Vote buying in elections is a persistent and pervasive issue that has an impact on the level of democracy and governance in the nation. Vote buying, in the opinion of some academics, dates back to the colonial era, when the American and Spanish monarchies utilized coercion and patronage to win the support of the populace’s elites and masses.

However, after democracy was restored in 1986 and political parties and candidates began to compete for votes in a widely dispersed and individualized electoral system, vote buying increased in frequency and became more organized.

Some of the historical factors that have contributed to the persistence of vote buying in the Philippines are:

• Poverty and inequality: Many Filipino voters are poor and vulnerable to economic inducements, especially during times of crisis or hardship. Vote buying provides them with a short-term relief or benefit, while also reinforcing their dependence on political patrons.

• Patronage politics: Philippine politics is dominated by local clans, dynasties, and machines that rely on clientelist networks and personal loyalties to mobilize support. Vote buying is one of the ways that these political actors maintain their power and influence, by rewarding their followers and enticing new ones.

• Weak enforcement of laws: The legal framework against vote buying is inadequate and ineffective, as it is often ignored or circumvented by both the perpetrators and the enforcers. The Commission on Elections (Comelec) lacks the resources and capacity to monitor and prosecute vote buying cases, while the courts are slow and lenient in delivering justice.

• Lack of voter education: Many Filipino voters are not well-informed or aware of their rights and responsibilities as citizens, or of the consequences of vote buying for their welfare and development. They also lack access to alternative sources of information or platforms for participation, which would enable them to make informed and independent choices.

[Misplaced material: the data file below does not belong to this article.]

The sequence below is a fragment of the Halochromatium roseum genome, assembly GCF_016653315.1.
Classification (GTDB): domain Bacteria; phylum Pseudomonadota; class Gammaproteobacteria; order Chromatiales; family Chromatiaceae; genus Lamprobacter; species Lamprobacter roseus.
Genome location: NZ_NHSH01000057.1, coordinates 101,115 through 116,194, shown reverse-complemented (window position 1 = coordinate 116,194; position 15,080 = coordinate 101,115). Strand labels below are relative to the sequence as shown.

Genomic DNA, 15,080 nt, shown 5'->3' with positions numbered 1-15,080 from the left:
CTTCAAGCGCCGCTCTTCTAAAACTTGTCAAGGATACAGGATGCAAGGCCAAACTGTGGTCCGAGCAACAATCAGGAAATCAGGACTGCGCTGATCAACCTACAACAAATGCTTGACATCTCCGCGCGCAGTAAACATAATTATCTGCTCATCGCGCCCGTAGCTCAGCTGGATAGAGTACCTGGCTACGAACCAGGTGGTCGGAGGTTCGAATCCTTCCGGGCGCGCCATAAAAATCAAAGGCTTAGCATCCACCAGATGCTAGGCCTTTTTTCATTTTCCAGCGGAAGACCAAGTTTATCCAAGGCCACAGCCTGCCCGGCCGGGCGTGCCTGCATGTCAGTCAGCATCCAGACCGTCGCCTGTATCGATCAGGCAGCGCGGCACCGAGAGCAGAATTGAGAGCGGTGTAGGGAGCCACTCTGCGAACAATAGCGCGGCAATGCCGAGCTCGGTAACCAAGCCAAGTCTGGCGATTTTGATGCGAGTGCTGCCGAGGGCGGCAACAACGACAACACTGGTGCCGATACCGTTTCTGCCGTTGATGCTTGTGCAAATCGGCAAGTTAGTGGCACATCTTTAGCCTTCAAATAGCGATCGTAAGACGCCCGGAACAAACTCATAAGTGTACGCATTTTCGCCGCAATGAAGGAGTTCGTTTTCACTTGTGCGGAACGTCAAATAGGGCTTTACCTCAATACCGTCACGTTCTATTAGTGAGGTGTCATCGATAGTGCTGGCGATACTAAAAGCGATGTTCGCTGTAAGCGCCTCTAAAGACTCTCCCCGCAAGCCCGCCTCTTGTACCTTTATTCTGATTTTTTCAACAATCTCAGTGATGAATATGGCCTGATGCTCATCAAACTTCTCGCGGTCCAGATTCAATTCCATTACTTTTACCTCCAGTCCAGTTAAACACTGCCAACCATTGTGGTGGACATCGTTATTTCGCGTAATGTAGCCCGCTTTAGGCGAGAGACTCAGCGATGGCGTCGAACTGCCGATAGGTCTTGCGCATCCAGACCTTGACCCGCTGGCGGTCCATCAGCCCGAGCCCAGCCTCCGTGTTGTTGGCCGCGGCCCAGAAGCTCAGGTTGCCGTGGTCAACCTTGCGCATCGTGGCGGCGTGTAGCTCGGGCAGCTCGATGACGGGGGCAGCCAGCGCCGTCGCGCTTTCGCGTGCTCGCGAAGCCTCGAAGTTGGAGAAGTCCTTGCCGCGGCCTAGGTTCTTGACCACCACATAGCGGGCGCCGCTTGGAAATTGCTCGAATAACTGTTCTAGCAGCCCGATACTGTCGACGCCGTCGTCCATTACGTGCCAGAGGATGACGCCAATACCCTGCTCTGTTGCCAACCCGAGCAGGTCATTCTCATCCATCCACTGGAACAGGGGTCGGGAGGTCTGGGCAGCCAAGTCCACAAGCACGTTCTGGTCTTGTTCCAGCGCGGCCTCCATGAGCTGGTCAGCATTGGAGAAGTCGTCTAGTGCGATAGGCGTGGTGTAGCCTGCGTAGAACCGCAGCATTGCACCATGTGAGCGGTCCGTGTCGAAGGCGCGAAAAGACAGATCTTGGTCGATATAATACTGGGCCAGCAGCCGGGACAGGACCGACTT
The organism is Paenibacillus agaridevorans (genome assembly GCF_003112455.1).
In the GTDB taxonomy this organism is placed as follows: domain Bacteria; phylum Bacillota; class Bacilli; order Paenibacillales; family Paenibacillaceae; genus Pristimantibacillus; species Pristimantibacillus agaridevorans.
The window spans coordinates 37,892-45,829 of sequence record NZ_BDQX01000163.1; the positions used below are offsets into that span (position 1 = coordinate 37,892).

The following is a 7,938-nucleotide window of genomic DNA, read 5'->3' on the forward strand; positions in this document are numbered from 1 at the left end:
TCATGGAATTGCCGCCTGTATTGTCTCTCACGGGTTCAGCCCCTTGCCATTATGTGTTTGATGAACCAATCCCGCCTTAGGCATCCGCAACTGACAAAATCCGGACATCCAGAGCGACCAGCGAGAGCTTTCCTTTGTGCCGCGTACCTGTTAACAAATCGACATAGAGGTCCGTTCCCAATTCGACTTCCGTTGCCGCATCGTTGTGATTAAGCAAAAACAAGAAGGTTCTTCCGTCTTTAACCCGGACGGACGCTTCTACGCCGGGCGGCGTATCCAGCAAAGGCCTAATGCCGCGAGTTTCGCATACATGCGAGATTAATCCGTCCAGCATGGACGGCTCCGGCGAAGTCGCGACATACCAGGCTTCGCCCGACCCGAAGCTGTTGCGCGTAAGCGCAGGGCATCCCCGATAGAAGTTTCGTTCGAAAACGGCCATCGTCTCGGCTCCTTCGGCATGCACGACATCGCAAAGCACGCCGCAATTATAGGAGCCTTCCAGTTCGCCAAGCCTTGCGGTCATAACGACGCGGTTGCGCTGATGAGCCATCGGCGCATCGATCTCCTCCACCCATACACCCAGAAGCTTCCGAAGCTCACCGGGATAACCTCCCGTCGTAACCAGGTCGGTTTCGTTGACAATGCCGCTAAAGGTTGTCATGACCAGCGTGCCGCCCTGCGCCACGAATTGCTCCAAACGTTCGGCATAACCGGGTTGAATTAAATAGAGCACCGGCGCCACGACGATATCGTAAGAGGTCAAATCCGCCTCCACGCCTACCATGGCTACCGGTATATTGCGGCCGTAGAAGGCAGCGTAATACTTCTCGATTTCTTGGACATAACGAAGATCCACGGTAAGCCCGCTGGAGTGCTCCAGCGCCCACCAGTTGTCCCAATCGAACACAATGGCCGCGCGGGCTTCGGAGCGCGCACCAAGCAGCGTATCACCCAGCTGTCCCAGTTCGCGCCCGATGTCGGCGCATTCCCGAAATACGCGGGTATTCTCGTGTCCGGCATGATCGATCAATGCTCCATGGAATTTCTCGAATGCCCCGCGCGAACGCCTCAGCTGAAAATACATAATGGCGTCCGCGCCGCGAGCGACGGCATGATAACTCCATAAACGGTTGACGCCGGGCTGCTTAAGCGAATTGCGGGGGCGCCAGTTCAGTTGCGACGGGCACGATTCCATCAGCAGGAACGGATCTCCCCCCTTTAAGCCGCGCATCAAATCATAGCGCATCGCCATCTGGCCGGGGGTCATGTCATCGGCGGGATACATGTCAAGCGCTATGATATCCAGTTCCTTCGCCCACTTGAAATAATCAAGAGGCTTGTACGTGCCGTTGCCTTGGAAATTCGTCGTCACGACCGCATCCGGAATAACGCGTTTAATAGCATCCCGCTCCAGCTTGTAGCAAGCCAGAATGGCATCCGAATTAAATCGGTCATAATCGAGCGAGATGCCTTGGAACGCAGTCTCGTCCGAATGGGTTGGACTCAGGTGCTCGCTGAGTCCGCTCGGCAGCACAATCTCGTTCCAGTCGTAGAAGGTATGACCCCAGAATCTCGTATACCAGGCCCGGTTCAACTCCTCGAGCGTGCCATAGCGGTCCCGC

These factors have created a culture of vote buying that is deeply entrenched and difficult to eradicate. However, there have been some efforts and initiatives to combat vote buying in the Philippines, such as:

• Anti-vote buying campaign: The Comelec has launched a Committee on Kontra Bigay, an inter-agency task force that aims to prevent and reduce vote buying incidents through information dissemination, complaint handling, investigation, and prosecution.

• Civil society advocacy: Various civil society organizations have been active in promoting voter education, empowerment, and vigilance, as well as monitoring and reporting vote buying activities. Some examples are Namfrel, PPCRV, Lente, Kontra Daya, and Bantay Balota.

• Social media mobilization: Social media platforms have been used by some citizens and groups to expose and denounce vote buying schemes, as well as to encourage others to reject or resist them. Some examples are #NoToVoteBuying, #IwasanAngBotohan, and #NotForSale.

These efforts have shown some positive results in raising awareness and reducing tolerance for vote buying in the Philippines. However, they also face some challenges and limitations, such as:

• Lack of coordination and cooperation: The different actors involved in combating vote buying have different agendas, strategies, and capacities, which may lead to duplication, inconsistency, or conflict. There is a need for more collaboration and integration among them to achieve greater impact.

• Resistance and backlash: The political actors who benefit from vote buying have various means to counter or undermine the anti-vote buying campaign, such as intimidation, harassment, bribery, or manipulation. They also have a strong hold on their supporters and communities, which makes it hard to change their behavior or attitude.

• Sustainability and scalability: The anti-vote buying campaign requires a lot of resources, commitment, and participation from various stakeholders, which may not be available or sustained over time. It also needs to reach a critical mass of voters who are willing and able to reject vote buying, which may not be feasible or realistic given the social and political context.

In conclusion, vote buying in Philippine elections is a complex and persistent problem that has historical roots and contemporary manifestations. It poses a serious threat to the integrity and quality of democracy and governance in the country. However, there are also some efforts and initiatives that aim to prevent or reduce vote buying through various means. These efforts need to be supported and strengthened by all concerned parties, especially the voters themselves. Only then can the Philippines achieve a truly free and fair electoral system that reflects the genuine will of the people.

So have we perfected the art of vote buying in the Philippines? The answer is yes!